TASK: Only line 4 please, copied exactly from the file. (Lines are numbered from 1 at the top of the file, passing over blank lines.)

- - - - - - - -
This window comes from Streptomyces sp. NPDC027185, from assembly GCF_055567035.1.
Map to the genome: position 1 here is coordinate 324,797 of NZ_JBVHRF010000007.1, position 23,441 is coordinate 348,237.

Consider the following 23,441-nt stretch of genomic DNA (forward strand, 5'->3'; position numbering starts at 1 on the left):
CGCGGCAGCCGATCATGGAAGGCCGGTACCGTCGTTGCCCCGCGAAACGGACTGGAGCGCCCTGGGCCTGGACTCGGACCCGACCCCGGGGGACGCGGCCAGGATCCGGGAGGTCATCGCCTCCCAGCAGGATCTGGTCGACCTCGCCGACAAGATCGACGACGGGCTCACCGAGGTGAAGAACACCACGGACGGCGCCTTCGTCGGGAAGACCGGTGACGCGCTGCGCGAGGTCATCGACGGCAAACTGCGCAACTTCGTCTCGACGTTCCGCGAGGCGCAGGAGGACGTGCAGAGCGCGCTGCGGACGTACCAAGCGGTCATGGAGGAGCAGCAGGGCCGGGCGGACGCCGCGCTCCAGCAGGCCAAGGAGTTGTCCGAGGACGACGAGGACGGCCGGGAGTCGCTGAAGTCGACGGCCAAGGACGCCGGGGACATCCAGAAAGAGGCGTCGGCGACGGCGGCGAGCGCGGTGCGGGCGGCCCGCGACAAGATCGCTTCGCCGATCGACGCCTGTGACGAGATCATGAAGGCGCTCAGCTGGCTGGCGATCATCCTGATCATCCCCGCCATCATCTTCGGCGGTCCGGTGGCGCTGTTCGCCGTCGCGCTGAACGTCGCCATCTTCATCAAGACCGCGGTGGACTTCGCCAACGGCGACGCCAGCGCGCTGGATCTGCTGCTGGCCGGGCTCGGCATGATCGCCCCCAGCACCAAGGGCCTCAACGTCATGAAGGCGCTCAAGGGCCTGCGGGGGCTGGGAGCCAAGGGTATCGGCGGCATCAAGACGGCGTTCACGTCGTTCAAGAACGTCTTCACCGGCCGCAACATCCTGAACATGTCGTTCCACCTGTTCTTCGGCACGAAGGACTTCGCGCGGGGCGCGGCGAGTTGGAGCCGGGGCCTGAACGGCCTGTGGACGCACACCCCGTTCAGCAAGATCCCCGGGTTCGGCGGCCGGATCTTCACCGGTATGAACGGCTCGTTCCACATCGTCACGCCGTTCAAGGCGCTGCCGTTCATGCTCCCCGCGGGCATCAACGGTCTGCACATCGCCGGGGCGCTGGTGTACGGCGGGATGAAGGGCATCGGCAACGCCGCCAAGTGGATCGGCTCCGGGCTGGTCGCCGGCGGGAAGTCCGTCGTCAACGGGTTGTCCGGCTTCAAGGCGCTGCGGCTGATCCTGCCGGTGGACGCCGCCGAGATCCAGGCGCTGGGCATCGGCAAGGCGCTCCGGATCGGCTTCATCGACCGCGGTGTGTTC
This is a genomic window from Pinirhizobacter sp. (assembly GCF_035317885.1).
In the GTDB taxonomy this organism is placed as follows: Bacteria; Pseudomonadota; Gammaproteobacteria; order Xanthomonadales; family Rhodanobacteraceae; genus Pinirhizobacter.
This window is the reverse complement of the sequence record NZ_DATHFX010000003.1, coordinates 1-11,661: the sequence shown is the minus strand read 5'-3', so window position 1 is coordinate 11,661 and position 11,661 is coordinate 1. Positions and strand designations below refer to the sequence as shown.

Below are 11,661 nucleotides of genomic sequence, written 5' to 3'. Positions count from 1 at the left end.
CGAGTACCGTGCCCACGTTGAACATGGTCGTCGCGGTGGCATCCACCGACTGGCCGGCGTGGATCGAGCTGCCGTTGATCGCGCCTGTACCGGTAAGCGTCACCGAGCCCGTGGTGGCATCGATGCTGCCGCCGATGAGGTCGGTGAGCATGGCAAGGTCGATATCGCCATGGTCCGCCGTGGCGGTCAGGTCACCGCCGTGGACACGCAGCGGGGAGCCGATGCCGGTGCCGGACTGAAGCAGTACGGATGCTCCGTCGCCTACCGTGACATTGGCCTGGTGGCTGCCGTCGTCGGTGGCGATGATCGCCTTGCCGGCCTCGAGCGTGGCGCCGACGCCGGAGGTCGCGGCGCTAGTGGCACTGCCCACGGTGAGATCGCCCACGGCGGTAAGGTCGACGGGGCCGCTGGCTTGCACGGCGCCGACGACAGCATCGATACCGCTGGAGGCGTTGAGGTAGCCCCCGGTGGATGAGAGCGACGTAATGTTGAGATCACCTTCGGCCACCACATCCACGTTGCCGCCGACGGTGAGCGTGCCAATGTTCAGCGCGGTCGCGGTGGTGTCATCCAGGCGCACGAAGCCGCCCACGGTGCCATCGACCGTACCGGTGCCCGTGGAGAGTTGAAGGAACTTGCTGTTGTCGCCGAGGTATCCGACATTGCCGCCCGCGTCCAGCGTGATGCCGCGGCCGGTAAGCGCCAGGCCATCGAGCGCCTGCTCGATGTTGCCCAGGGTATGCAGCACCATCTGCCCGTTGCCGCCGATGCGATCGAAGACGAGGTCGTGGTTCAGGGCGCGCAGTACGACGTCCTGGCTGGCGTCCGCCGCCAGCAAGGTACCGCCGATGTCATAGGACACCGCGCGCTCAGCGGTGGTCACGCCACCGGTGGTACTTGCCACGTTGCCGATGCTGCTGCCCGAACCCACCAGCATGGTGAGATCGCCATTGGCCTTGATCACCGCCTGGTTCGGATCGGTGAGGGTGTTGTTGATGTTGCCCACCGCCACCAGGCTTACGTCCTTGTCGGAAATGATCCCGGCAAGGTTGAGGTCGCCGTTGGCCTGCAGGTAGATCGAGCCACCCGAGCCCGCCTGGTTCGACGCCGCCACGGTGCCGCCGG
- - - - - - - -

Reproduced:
CGCGGCAGCCGATCATGGAAGGCCGGTACCGTCGTTGCCCCGCGAAACGGACTGGAGCGCCCTGGGCCTGGACTCGGACCCGACCCCGGGGGACGCGGCCAGGATCCGGGAGGTCATCGCCTCCCAGCAGGATCTGGTCGACCTCGCCGACAAGATCGACGACGGGCTCACCGAGGTGAAGAACACCACGGACGGCGCCTTCGTCGGGAAGACCGGTGACGCGCTGCGCGAGGTCATCGACGGCAAACTGCGCAACTTCGTCTCGACGTTCCGCGAGGCGCAGGAGGACGTGCAGAGCGCGCTGCGGACGTACCAAGCGGTCATGGAGGAGCAGCAGGGCCGGGCGGACGCCGCGCTCCAGCAGGCCAAGGAGTTGTCCGAGGACGACGAGGACGGCCGGGAGTCGCTGAAGTCGACGGCCAAGGACGCCGGGGACATCCAGAAAGAGGCGTCGGCGACGGCGGCGAGCGCGGTGCGGGCGGCCCGCGACAAGATCGCTTCGCCGATCGACGCCTGTGACGAGATCATGAAGGCGCTCAGCTGGCTGGCGATCATCCTGATCATCCCCGCCATCATCTTCGGCGGTCCGGTGGCGCTGTTCGCCGTCGCGCTGAACGTCGCCATCTTCATCAAGACCGCGGTGGACTTCGCCAACGGCGACGCCAGCGCGCTGGATCTGCTGCTGGCCGGGCTCGGCATGATCGCCCCCAGCACCAAGGGCCTCAACGTCATGAAGGCGCTCAAGGGCCTGCGGGGGCTGGGAGCCAAGGGTATCGGCGGCATCAAGACGGCGTTCACGTCGTTCAAGAACGTCTTCACCGGCCGCAACATCCTGAACATGTCGTTCCACCTGTTCTTCGGCACGAAGGACTTCGCGCGGGGCGCGGCGAGTTGGAGCCGGGGCCTGAACGGCCTGTGGACGCACACCCCGTTCAGCAAGATCCCCGGGTTCGGCGGCCGGATCTTCACCGGTATGAACGGCTCGTTCCACATCGTCACGCCGTTCAAGGCGCTGCCGTTCATGCTCCCCGCGGGCATCAACGGTCTGCACATCGCCGGGGCGCTGGTGTACGGCGGGATGAAGGGCATCGGCAACGCCGCCAAGTGGATCGGCTCCGGGCTGGTCGCCGGCGGGAAGTCCGTCGTCAACGGGTTGTCCGGCTTCAAGGCGCTGCGGCTGATCCTGCCGGTGGACGCCGCCGAGATCCAGGCGCTGGGCATCGGCAAGGCGCTCCGGATCGGCTTCATCGACCGCGGTGTGTTC